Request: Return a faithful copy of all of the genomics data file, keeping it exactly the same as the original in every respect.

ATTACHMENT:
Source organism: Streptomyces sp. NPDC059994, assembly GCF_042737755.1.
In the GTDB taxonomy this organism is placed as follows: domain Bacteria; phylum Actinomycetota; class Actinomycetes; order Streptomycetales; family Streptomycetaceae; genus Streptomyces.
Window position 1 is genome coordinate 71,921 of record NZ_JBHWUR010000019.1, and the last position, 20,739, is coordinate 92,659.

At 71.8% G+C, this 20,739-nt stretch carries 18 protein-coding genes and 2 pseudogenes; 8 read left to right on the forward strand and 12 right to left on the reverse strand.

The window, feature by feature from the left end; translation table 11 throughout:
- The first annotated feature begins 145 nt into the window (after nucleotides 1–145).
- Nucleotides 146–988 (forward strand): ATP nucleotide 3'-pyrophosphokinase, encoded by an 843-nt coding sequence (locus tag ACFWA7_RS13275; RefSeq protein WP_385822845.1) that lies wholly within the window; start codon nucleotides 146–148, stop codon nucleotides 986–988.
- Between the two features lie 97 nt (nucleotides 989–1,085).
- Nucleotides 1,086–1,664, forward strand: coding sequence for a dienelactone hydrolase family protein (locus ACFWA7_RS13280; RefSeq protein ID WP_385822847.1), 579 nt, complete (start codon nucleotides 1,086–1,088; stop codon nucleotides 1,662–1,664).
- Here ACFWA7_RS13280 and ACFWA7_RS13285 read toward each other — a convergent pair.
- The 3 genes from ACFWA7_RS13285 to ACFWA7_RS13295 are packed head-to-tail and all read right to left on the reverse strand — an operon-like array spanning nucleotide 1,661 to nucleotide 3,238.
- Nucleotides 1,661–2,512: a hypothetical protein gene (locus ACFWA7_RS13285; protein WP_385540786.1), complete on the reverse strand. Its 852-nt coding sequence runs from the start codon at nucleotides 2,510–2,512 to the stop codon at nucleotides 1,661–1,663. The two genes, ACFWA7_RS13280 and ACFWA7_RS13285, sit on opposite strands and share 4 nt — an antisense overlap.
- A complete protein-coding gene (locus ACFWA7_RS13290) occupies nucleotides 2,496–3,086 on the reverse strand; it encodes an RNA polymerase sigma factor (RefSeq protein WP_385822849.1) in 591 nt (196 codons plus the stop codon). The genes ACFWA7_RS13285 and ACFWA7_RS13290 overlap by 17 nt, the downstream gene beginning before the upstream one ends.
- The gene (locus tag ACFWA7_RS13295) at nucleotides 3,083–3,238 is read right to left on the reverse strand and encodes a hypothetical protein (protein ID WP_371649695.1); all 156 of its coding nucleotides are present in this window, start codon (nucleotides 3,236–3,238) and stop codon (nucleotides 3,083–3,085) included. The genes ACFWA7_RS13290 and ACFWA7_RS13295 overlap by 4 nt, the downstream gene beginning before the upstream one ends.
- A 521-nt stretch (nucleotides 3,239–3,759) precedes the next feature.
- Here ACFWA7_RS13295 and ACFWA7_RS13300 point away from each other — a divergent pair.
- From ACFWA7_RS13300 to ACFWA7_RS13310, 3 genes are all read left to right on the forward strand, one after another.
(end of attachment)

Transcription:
Source organism: Streptomyces sp. NPDC059994, assembly GCF_042737755.1.
In the GTDB taxonomy this organism is placed as follows: domain Bacteria; phylum Actinomycetota; class Actinomycetes; order Streptomycetales; family Streptomycetaceae; genus Streptomyces.
Window position 1 is genome coordinate 71,921 of record NZ_JBHWUR010000019.1, and the last position, 20,739, is coordinate 92,659.

At 71.8% G+C, this 20,739-nt stretch carries 18 protein-coding genes and 2 pseudogenes; 8 read left to right on the forward strand and 12 right to left on the reverse strand.

The window, feature by feature from the left end; translation table 11 throughout:
- The first annotated feature begins 145 nt into the window (after nucleotides 1–145).
- Nucleotides 146–988 (forward strand): ATP nucleotide 3'-pyrophosphokinase, encoded by an 843-nt coding sequence (locus tag ACFWA7_RS13275; RefSeq protein WP_385822845.1) that lies wholly within the window; start codon nucleotides 146–148, stop codon nucleotides 986–988.
- Between the two features lie 97 nt (nucleotides 989–1,085).
- Nucleotides 1,086–1,664, forward strand: coding sequence for a dienelactone hydrolase family protein (locus ACFWA7_RS13280; RefSeq protein ID WP_385822847.1), 579 nt, complete (start codon nucleotides 1,086–1,088; stop codon nucleotides 1,662–1,664).
- Here ACFWA7_RS13280 and ACFWA7_RS13285 read toward each other — a convergent pair.
- The 3 genes from ACFWA7_RS13285 to ACFWA7_RS13295 are packed head-to-tail and all read right to left on the reverse strand — an operon-like array spanning nucleotide 1,661 to nucleotide 3,238.
- Nucleotides 1,661–2,512: a hypothetical protein gene (locus ACFWA7_RS13285; protein WP_385540786.1), complete on the reverse strand. Its 852-nt coding sequence runs from the start codon at nucleotides 2,510–2,512 to the stop codon at nucleotides 1,661–1,663. The two genes, ACFWA7_RS13280 and ACFWA7_RS13285, sit on opposite strands and share 4 nt — an antisense overlap.
- A complete protein-coding gene (locus ACFWA7_RS13290) occupies nucleotides 2,496–3,086 on the reverse strand; it encodes an RNA polymerase sigma factor (RefSeq protein WP_385822849.1) in 591 nt (196 codons plus the stop codon). The genes ACFWA7_RS13285 and ACFWA7_RS13290 overlap by 17 nt, the downstream gene beginning before the upstream one ends.
- The gene (locus tag ACFWA7_RS13295) at nucleotides 3,083–3,238 is read right to left on the reverse strand and encodes a hypothetical protein (protein ID WP_371649695.1); all 156 of its coding nucleotides are present in this window, start codon (nucleotides 3,236–3,238) and stop codon (nucleotides 3,083–3,085) included. The genes ACFWA7_RS13290 and ACFWA7_RS13295 overlap by 4 nt, the downstream gene beginning before the upstream one ends.
- A 521-nt stretch (nucleotides 3,239–3,759) precedes the next feature.
- Here ACFWA7_RS13295 and ACFWA7_RS13300 point away from each other — a divergent pair.
- From ACFWA7_RS13300 to ACFWA7_RS13310, 3 genes are all read left to right on the forward strand, one after another.